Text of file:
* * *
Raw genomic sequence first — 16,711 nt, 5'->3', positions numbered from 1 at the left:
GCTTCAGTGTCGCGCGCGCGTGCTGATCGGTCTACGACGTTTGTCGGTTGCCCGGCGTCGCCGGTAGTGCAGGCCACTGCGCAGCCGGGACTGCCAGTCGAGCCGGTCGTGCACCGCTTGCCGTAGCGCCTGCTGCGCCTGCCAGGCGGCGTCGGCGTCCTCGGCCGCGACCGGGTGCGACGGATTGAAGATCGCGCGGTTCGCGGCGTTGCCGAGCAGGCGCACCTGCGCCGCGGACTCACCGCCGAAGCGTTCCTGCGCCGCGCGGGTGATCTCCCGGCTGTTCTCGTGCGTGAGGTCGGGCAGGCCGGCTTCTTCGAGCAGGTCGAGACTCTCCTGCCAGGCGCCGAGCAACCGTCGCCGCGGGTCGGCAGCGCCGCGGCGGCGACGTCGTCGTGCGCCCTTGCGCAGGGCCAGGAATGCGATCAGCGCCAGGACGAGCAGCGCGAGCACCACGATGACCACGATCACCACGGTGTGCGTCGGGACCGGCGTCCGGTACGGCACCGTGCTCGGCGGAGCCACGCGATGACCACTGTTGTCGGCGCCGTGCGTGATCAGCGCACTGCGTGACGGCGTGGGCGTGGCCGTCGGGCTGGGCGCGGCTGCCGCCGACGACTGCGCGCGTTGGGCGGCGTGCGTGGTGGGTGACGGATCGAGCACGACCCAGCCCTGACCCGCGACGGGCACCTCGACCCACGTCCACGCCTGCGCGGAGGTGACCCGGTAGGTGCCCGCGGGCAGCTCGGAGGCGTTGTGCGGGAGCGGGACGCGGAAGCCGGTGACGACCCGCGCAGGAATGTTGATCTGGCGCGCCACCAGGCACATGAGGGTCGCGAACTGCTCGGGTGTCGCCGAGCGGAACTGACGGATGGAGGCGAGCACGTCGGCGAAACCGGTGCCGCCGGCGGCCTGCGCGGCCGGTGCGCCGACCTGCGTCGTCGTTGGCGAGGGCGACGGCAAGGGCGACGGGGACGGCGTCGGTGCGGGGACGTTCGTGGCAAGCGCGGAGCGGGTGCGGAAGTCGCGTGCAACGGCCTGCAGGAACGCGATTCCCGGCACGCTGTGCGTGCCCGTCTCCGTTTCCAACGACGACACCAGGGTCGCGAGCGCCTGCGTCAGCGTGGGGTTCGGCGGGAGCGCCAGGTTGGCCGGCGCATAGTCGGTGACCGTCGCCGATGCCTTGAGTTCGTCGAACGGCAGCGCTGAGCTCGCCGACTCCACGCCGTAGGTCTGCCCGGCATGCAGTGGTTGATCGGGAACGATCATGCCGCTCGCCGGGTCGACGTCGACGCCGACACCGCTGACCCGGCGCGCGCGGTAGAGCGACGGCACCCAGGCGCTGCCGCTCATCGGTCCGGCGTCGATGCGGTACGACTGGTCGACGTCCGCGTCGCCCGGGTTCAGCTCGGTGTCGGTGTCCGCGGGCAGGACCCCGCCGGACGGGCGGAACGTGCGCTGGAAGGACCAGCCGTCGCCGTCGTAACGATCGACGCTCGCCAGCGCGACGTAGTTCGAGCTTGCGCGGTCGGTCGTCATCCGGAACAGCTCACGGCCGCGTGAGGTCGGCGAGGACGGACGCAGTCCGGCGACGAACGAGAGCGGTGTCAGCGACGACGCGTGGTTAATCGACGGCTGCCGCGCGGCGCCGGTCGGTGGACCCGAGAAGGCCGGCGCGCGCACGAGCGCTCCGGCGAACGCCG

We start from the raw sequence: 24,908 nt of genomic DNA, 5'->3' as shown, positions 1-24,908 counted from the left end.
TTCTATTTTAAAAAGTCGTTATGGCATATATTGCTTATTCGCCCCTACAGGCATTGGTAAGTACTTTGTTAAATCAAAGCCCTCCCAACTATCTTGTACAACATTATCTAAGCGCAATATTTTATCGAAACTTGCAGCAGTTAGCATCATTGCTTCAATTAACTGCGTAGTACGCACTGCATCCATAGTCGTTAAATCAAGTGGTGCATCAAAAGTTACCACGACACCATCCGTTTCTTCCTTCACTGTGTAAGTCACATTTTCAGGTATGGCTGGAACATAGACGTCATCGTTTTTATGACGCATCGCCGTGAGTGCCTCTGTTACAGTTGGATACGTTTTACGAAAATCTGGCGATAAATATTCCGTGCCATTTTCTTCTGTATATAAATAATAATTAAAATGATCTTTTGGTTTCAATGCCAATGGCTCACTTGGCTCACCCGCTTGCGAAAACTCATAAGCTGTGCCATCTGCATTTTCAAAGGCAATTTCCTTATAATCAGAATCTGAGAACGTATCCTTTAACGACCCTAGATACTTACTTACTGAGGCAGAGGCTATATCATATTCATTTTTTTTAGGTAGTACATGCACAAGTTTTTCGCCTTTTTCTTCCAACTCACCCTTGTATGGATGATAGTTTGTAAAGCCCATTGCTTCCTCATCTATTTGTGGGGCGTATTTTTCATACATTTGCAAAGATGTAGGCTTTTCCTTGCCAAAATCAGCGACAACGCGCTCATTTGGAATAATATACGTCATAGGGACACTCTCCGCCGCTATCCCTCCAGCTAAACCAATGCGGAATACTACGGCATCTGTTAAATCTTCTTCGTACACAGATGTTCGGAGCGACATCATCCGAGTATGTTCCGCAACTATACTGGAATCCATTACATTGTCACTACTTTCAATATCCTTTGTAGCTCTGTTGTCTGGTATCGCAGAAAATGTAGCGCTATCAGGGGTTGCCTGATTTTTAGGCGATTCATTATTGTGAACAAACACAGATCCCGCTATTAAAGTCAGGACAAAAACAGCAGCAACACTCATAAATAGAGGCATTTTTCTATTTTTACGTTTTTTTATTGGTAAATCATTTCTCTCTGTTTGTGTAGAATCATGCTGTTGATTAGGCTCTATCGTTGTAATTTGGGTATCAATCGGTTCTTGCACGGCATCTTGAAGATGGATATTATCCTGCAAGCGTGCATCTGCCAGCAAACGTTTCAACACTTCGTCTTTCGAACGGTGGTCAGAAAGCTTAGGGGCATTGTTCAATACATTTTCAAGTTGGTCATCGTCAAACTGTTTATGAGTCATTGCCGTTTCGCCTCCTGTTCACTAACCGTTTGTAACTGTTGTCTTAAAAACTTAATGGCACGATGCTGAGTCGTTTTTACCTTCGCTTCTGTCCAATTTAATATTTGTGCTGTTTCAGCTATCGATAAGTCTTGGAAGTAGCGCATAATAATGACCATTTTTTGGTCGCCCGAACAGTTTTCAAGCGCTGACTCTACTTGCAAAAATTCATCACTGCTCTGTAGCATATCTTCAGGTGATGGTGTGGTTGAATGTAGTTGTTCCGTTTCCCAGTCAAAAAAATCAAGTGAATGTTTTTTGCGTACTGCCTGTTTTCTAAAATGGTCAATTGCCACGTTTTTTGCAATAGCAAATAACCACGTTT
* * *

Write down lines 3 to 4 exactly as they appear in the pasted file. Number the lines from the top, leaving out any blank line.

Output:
We start from the raw sequence: 24,908 nt of genomic DNA, 5'->3' as shown, positions 1-24,908 counted from the left end.
TTCTATTTTAAAAAGTCGTTATGGCATATATTGCTTATTCGCCCCTACAGGCATTGGTAAGTACTTTGTTAAATCAAAGCCCTCCCAACTATCTTGTACAACATTATCTAAGCGCAATATTTTATCGAAACTTGCAGCAGTTAGCATCATTGCTTCAATTAACTGCGTAGTACGCACTGCATCCATAGTCGTTAAATCAAGTGGTGCATCAAAAGTTACCACGACACCATCCGTTTCTTCCTTCACTGTGTAAGTCACATTTTCAGGTATGGCTGGAACATAGACGTCATCGTTTTTATGACGCATCGCCGTGAGTGCCTCTGTTACAGTTGGATACGTTTTACGAAAATCTGGCGATAAATATTCCGTGCCATTTTCTTCTGTATATAAATAATAATTAAAATGATCTTTTGGTTTCAATGCCAATGGCTCACTTGGCTCACCCGCTTGCGAAAACTCATAAGCTGTGCCATCTGCATTTTCAAAGGCAATTTCCTTATAATCAGAATCTGAGAACGTATCCTTTAACGACCCTAGATACTTACTTACTGAGGCAGAGGCTATATCATATTCATTTTTTTTAGGTAGTACATGCACAAGTTTTTCGCCTTTTTCTTCCAACTCACCCTTGTATGGATGATAGTTTGTAAAGCCCATTGCTTCCTCATCTATTTGTGGGGCGTATTTTTCATACATTTGCAAAGATGTAGGCTTTTCCTTGCCAAAATCAGCGACAACGCGCTCATTTGGAATAATATACGTCATAGGGACACTCTCCGCCGCTATCCCTCCAGCTAAACCAATGCGGAATACTACGGCATCTGTTAAATCTTCTTCGTACACAGATGTTCGGAGCGACATCATCCGAGTATGTTCCGCAACTATACTGGAATCCATTACATTGTCACTACTTTCAATATCCTTTGTAGCTCTGTTGTCTGGTATCGCAGAAAATGTAGCGCTATCAGGGGTTGCCTGATTTTTAGGCGATTCATTATTGTGAACAAACACAGATCCCGCTATTAAAGTCAGGACAAAAACAGCAGCAACACTCATAAATAGAGGCATTTTTCTATTTTTACGTTTTTTTATTGGTAAATCATTTCTCTCTGTTTGTGTAGAATCATGCTGTTGATTAGGCTCTATCGTTGTAATTTGGGTATCAATCGGTTCTTGCACGGCATCTTGAAGATGGATATTATCCTGCAAGCGTGCATCTGCCAGCAAACGTTTCAACACTTCGTCTTTCGAACGGTGGTCAGAAAGCTTAGGGGCATTGTTCAATACATTTTCAAGTTGGTCATCGTCAAACTGTTTATGAGTCATTGCCGTTTCGCCTCCTGTTCACTAACCGTTTGTAACTGTTGTCTTAAAAACTTAATGGCACGATGCTGAGTCGTTTTTACCTTCGCTTCTGTCCAATTTAATATTTGTGCTGTTTCAGCTATCGATAAGTCTTGGAAGTAGCGCATAATAATGACCATTTTTTGGTCGCCCGAACAGTTTTCAAGCGCTGACTCTACTTGCAAAAATTCATCACTGCTCTGTAGCATATCTTCAGGTGATGGTGTGGTTGAATGTAGTTGTTCCGTTTCCCAGTCAAAAAAATCAAGTGAATGTTTTTTGCGTACTGCCTGTTTTCTAAAATGGTCAATTGCCACGTTTTTTGCAATAGCAAATAACCACGTTT